-- I meant to do that!

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MikeyCZ

11 posts in 863 days


#3 posted 03-18-2015 09:23 PM

No, Zebrawood is an example of what she didn’t want as far a look. She doesn’t want anything with a high contrasting grain. Just a soft, natural, aged, antique look if that makes sense. No glossy finishes. very low luster, as if it was unfinished almost. Sorry for the confusion.

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Ghidrah

667 posts in 681 days


#4 posted 03-19-2015 01:10 AM

I like the matte finish of Tung oil, this knife block is 10yrs old it gets heat from the toaster oven, spray from the sink, horrible damp during the summer on the Cape, banged around by you name it, yadda, yadda! Never receive a recoat, looks like it did the day I finished it. Oak body maple and mahogany.

It took on the warm yellow/orange tone immediately, maybe if it was hit by lots of sun it might look different. My only regret is I should of used holly for the arrow or maybe lined it with poplar for an offset

-- I meant to do that!

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Shadowrider

183 posts in 668 days


#5 posted 03-19-2015 01:38 AM

Is it still soaking in? That’s how you know that you need to keep going or that you are finished.

I’ve used their regular tung and it’s always worked great for me. I usually do the first 2 to 4 coats cut down with turpentine and switch over to pure oil after it “feels” like time to do so. I’m not sure you even need to switch to pure oil at all in all honesty. I use it on cutting boards and they are basically waterproof, so I’m not sure there’s anything you can do at this point. Maybe an alcohol based dye?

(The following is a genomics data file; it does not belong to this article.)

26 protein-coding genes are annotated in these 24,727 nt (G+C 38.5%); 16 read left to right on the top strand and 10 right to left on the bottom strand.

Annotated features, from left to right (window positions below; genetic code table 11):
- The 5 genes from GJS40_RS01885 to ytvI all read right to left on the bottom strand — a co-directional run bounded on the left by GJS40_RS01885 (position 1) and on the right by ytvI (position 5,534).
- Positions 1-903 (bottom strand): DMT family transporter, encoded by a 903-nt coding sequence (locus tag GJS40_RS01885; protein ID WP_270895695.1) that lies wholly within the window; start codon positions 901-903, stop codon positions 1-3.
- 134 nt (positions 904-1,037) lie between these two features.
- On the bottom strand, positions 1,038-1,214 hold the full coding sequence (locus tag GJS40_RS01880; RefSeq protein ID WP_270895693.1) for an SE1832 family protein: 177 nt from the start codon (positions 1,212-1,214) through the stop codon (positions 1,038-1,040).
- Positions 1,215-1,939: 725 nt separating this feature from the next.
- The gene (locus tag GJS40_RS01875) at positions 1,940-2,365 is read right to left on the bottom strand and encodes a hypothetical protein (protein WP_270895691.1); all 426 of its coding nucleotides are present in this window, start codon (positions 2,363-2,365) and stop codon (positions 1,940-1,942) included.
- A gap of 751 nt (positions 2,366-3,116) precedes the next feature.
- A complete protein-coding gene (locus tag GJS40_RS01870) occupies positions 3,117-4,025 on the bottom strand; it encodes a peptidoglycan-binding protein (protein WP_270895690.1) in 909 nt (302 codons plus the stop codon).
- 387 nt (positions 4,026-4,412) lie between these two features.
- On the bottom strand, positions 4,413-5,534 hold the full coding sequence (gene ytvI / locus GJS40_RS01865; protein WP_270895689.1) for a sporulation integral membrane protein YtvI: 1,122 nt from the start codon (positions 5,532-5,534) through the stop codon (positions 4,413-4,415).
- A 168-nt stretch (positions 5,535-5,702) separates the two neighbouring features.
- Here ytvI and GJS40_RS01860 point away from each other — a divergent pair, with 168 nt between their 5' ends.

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canadianchips

2341 posts in 2456 days


#6 posted 03-19-2015 01:21 PM

I dont think watco oil will fix this.
Something has penetrated the wood and prevented your finish from soaking in. You can try a “minwax product ” that is used on antigue furniture to blend in scratches , all it does is disolve the finish that is already on the piece and blends it in. This could be a lot of work and you will still have a blotchy finish.

-- "My mission in life - make everyone smile !"

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MikeyCZ

11 posts in 863 days


#7 posted 03-19-2015 05:34 PM

shadowrider – The last coat hasn’t fully soaked in yet but it has been raining forever here and is very humid. My test piece took at least 8 coats over the period of a week or so.

CanadianChips – I don’t think its a glue stain. Before applying the Tung oil that spot that is light now was the darker heart wood and the dark stuff now was the lighter sap wood. There was no glue on the faces of the boards unless a little dripped out of a seam. I wiped the drips up and sanded from 80 to 220 so I don’t think any small drips could have survived.

Thanks for the feedback guys. I appreciate it. I guess this is why you don’t try new finishes on anything but your own stuff. I thought the test piece would be enough. I’ll learn eventually. I’ll try to update with pics on whatever route I take from here on out.